“I was aiming to win but it wasn’t quite enough. They’re strong, these boys in yellow!” Brink said, in reference to Dahl and Kjölstad’s United Bakeries uniforms. Brink had struggled with a fever early in the week, but decided he would start the race anyway. “I had a sort of dizziness during the week, everything wheeling around in my head, and I was in bed until Thursday. But I picked up and skied a bit yesterday. Today it felt very, very much better than I’d expected.”
In the women’s race, Britta Johansson Norgren and Laila Kveli took turns leading with Annika Löfström skiing behind them. Norgren took the Hill Prize in Evertsberg, eight seconds ahead of Kveli and with 42 kilometers of skiing left. Then, Kveli took over the lead. By the time they reached Oxberg, with 28 kilometers remaining, Kveli led by eleven seconds in front of Norgren, and 28 seconds ahead of Löfström. Kveli continued to increased her lead, and at Hökberg with less than 20 k to go, her lead had grown to 1:10 ahead of Norgren and Löfström, both teammates on the Team SkiProAm, an all women’s marathon team based in Sweden, and who were now skiing together. Towards the end of the race, Norgren went ahead of Löfström, having broken away from her teammate.
“After Evertsberg I had just gone ‘all in’ all the way, so I’m very happy that I made it,” said Kveli. Kveli is the first women to have won the Vasaloppet without grip wax. “I tried not to drive too hard on the start hill. Then I had good skis, good control over myself and the distance,” said Kveli, who won with a time of 4:31:57. Norgren chose go on roughed skis. “I think that was best for me today. The skis went a little heavier where there was fresh snow. But I felt some stomach cramp around Evertsberg. It would probably have been tough for me to pole the whole distance. I’ve done all I could today, so I’m very pleased about that,” said Norgren, who finished 1:06 behind Kveli.
Speaking to the Swix Ski Classics after the race Norgren said, “I had a good start and I was trying to stay with the guys, but from Evertsberg I had problems staying with Laila [Kveli] and then it was like 10-15 seconds, but I couldn’t take it, but I’m satisfied with second place. I wanted to win the race and we had 10 seconds to Laila [Kveli] but Annika [Löfström] was tired and thought it was too much to make it on her, so I stayed with Annika [Löfström ], so we could continue together.”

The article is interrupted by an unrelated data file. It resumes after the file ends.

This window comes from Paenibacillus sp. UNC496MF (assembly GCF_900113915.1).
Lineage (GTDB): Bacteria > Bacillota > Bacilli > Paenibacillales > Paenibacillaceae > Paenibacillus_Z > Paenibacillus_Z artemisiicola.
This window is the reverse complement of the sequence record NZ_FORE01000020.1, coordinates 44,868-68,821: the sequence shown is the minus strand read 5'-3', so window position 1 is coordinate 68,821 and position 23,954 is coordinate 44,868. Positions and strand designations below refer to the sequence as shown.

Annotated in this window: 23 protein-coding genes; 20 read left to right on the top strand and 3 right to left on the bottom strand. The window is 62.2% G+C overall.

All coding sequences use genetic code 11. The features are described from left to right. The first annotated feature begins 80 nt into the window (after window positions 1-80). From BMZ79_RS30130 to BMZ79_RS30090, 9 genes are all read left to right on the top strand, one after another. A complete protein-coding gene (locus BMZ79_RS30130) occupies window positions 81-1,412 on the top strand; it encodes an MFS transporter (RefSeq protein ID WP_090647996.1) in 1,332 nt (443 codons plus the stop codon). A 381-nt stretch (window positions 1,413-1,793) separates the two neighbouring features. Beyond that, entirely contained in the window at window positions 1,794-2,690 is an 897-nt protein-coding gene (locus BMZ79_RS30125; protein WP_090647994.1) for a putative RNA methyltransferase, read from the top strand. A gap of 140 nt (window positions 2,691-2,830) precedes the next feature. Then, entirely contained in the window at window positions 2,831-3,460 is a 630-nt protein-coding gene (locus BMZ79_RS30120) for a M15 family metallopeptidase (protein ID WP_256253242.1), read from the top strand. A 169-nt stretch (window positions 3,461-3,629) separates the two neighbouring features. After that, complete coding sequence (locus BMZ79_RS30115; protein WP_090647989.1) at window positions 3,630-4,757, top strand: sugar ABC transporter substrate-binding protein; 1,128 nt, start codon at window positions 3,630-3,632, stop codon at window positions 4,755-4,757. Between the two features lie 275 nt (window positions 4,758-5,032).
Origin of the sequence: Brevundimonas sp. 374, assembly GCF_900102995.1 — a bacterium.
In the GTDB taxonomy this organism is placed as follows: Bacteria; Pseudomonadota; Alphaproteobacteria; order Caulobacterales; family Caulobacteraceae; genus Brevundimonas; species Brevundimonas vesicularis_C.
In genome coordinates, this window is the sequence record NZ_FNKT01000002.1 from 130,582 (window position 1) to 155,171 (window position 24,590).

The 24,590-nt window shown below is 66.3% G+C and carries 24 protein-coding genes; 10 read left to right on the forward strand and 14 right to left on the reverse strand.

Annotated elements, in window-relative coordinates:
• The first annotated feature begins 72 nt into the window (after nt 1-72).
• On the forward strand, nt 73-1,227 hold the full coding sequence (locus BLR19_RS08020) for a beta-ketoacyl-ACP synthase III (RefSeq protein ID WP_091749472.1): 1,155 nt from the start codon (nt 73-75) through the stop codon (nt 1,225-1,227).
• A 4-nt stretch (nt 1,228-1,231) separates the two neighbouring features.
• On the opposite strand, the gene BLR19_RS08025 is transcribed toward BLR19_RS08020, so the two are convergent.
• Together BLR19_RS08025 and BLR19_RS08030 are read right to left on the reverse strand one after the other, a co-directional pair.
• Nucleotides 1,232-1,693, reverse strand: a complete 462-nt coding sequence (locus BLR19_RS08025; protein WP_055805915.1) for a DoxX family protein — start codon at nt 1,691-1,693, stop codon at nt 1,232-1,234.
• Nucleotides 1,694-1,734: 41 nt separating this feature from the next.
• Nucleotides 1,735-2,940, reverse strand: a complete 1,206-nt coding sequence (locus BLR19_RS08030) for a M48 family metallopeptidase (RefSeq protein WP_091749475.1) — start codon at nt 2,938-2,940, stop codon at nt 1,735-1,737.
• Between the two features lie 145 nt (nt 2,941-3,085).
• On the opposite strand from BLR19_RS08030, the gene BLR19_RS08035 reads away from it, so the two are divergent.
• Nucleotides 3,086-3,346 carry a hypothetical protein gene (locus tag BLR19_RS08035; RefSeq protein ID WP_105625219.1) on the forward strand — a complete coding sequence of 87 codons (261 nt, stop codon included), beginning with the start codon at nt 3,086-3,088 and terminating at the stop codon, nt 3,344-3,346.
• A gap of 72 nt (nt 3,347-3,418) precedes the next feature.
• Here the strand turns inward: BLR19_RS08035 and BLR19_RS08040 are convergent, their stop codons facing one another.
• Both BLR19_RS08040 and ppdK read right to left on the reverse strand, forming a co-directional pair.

Löfström said after her race, “It was a very good race, I went with skate skis today, double pushing the whole race, so I’m very happy with third place. I was at the front doing very much the whole race and I was very tired. When there was 5 kilometers left I don’t have so much muscle in the arms.”
A full replay of the Vasaloppet with English commentary can be watched here.
Entry for the 2015 Vasaloppet will open on March 16th, 2014 at 9:00am CET on vasaloppet.se. The registration is expected to sell out fast, the 2014 race was filled just 10 minutes after registration opened.
1 John Kristian Dahl (NOR) 4.14.33
2 Johan Kjölstad (NOR) 4.14.36
3 Jörgen Brink (SWE) 4.14.38
4 Audun Laugaland (NOR) 4.14.42
5 Stanislav Rezac (CZE) 4.15.50
6 Andreas Nygaard (NOR) 4.14.50
7 Daniel Tynell (SWE) 4.14.52
8 Stian Hoelgaard (NOR) 4.14.52
9 Oskar Svärd (SWE) 4.14.52
10 Christoffer Callesen (NOR) 4.14.52
1 Laila Kveli (NOR) 4.31.57
2 Britta Johansson Norgren (SWE) 4.33.06
3 Annika Löfström (SWE) 4.33.48
4 Susanne Nyström (SWE) 4.37.22
5 Seraina Boner (SUI) 4.40.49
6 Liv Inger Bjerkreim Nilsen (NOR) 4.41.10
7 Kristina Roberto (SWE) 4.42.24
8 Maria Gräfnings (SWE) 4.43.15
9 Maria Nordström (SWE) 4.44.05
10 Nina Lintzén (SWE) 4.44.12
Pasha Kahn writes and coaches in Duluth, Minnesota.